## Problems and Theorems in Classical Set TheoryAlthough the ?rst decades of the 20th century saw some strong debates on set theory and the foundation of mathematics, afterwards set theory has turned into a solid branch of mathematics, indeed, so solid, that it serves as the foundation of the whole building of mathematics. Later generations, honest to Hilbert’s dictum, “No one can chase us out of the paradise that Cantor has created for us” proved countless deep and interesting theorems and also applied the methods of set theory to various problems in algebra, topology, in?nitary combinatorics, and real analysis. The invention of forcing produced a powerful, technically sophisticated tool for solving unsolvable problems. Still, most results of the pre-Cohen era can be digested with just the knowledge of a commonsense introduction to the topic. And it is a worthy e?ort, here we refer not just to usefulness, but, ?rst and foremost, to mathematical beauty. In this volume we o?er a collection of various problems in set theory. Most of classical set theory is covered, classical in the sense that independence methods are not used, but classical also in the sense that most results come fromtheperiod,say,1920–1970.Manyproblemsarealsorelatedtoother?elds of mathematics such as algebra, combinatorics, topology, and real analysis. We do not concentrate on the axiomatic framework, although some - pects, such as the axiom of foundation or the role ˆ of the axiom of choice, are elaborated. |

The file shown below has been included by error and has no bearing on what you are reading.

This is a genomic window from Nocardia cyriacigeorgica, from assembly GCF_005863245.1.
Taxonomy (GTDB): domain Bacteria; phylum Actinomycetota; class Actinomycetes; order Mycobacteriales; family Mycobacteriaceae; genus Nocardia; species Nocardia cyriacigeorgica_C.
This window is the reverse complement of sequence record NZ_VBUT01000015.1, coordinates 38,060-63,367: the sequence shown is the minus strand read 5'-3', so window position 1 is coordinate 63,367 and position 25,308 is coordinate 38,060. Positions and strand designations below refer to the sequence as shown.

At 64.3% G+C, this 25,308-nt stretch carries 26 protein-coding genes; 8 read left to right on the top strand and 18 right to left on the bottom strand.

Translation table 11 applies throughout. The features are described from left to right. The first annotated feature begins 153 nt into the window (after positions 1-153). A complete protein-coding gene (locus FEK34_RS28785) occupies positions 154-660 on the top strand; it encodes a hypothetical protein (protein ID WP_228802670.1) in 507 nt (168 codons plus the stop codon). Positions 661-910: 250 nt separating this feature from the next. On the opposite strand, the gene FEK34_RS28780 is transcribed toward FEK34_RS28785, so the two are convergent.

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### Contents

III | 3 |

IV | 9 |

V | 13 |

VI | 15 |

VII | 19 |

VIII | 23 |

IX | 32 |

X | 37 |

XXXVII | 158 |

XXXVIII | 163 |

XXXIX | 173 |

XL | 185 |

XLI | 213 |

XLII | 223 |

XLIII | 236 |

XLIV | 265 |

XI | 43 |

XII | 51 |

XIII | 55 |

XIV | 58 |

XV | 63 |

XVI | 65 |

XVII | 67 |

XVIII | 70 |

XIX | 70 |

XX | 79 |

XXI | 81 |

XXII | 84 |

XXIII | 89 |

XXIV | 93 |

XXV | 95 |

XXVI | 100 |

XXVII | 107 |

XXVIII | 109 |

XXIX | 111 |

XXX | 116 |

XXXI | 123 |

XXXII | 126 |

XXXIII | 129 |

XXXIV | 133 |

XXXV | 135 |

XXXVI | 147 |

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### Common terms and phrases

0–1 sequences antichain arbitrary Assume axiom of choice Cardinal and Ordinal cardinality continuum cardinality smaller chromatic number claim clearly closed club set cofinal color contradiction countable set decomposition define densely ordered diﬀerent enumeration ﬁnite ﬁrst graph Hamel basis hence implies increasing sequence induction hypothesis inﬁnite infinite set intersection interval largest element lemma limit ordinal Math N-set natural numbers nonempty nonstationary open sets order type Ordinal Numbers pairwise disjoint partially ordered set points Polish Sci power continuum preceding problem proof prove Publ rational numbers real numbers regular cardinal set of cardinality Sierpihski similar smallest element solution stationary set subgraph subset successor ordinal suppose Suslin tree theorem topology transfinite recursion tree ultrafilter unbounded set uncountable vertex vertices Warszawa well-ordered set